My dad worked for the Edison Company in Chicago for more than 40 years. He was in charge of safety for the company. When a guy climbed a poll to restore electricity, my dad was the one who made sure he was trained and knowledgeable in the work he was doing so that he didn't electrocute himself. Early in his career, he had to make a house call to a young wife to deliver the news that her husband had died on the job, and that's the kind of thing that stays with you always.
We have wicked storms here in Kansas. Everything you have ever read about them is true, and because of that, it's not unusual to lose our electricity. One time it was out for seven days, another time five. We've always toughed it out and managed to get along, but when those power trucks start rumbling into the neighborhood, you want to kiss the ground they roll in on.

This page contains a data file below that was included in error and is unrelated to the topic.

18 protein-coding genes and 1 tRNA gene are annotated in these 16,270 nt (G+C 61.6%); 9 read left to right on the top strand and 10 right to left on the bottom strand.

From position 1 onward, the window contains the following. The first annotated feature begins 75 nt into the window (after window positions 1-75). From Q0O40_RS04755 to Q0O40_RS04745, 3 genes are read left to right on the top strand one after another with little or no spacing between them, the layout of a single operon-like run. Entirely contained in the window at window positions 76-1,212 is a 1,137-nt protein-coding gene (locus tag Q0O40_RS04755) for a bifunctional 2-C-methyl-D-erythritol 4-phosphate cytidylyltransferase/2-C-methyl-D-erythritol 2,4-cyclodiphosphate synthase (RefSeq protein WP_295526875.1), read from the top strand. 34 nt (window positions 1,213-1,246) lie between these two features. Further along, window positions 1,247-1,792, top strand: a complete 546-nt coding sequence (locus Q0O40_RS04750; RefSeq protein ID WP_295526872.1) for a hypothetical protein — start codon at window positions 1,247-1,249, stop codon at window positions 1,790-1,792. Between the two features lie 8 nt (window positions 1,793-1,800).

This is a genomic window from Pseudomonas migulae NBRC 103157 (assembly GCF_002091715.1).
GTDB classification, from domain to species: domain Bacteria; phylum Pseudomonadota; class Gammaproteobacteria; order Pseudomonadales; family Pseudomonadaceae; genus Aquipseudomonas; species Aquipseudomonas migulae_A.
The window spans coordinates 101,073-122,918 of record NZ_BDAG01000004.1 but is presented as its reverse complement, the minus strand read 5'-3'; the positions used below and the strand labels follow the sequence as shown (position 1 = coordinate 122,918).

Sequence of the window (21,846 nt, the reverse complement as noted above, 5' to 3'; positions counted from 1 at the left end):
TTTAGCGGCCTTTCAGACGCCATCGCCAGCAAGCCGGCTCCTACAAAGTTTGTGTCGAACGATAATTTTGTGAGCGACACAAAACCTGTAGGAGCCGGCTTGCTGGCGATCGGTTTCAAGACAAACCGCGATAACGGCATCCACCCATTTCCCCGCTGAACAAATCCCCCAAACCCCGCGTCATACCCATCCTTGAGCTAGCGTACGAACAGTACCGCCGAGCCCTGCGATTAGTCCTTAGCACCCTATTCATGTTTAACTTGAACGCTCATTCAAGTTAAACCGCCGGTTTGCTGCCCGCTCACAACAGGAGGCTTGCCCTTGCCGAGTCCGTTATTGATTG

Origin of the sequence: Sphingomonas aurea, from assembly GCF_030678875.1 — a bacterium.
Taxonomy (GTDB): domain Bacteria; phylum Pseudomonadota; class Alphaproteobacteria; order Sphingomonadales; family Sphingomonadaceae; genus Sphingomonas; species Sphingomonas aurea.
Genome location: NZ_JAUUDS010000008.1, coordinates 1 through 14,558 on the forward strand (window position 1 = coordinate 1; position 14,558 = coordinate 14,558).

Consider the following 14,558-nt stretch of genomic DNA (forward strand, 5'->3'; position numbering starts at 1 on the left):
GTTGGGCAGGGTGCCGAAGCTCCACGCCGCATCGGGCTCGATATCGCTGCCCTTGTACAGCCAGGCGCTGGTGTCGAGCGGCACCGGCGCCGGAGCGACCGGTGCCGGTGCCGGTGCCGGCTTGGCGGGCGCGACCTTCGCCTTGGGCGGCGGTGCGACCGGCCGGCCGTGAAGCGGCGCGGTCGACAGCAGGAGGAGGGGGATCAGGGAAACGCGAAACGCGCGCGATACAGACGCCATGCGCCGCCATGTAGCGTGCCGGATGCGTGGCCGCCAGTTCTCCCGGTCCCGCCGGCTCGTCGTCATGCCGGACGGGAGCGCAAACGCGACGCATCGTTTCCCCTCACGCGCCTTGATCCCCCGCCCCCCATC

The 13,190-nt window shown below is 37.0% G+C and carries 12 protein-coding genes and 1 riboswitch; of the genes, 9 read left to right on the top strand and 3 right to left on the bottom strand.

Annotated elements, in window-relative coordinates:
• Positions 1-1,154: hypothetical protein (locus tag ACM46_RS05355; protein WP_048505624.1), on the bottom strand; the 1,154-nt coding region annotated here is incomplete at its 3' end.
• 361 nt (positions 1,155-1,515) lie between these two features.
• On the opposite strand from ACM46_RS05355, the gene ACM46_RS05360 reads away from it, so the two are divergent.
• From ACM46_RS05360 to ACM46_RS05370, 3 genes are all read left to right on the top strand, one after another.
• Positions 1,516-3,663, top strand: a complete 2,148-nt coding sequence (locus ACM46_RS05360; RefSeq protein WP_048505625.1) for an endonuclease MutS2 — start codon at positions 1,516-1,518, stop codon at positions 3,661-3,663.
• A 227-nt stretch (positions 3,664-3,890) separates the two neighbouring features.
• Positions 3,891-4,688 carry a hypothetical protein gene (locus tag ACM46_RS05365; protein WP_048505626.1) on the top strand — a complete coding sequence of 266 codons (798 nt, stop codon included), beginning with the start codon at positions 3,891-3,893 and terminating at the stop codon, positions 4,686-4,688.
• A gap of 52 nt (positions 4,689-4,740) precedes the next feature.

Because of a lifetime of my dad's stories, I've never taken them for granted or the people behind the scenes who worry about them until they return to the station. They are old-fashioned cowboys in these modern times we live in, working long and hard doing dangerous work storm after storm. And, yes, they do save the day.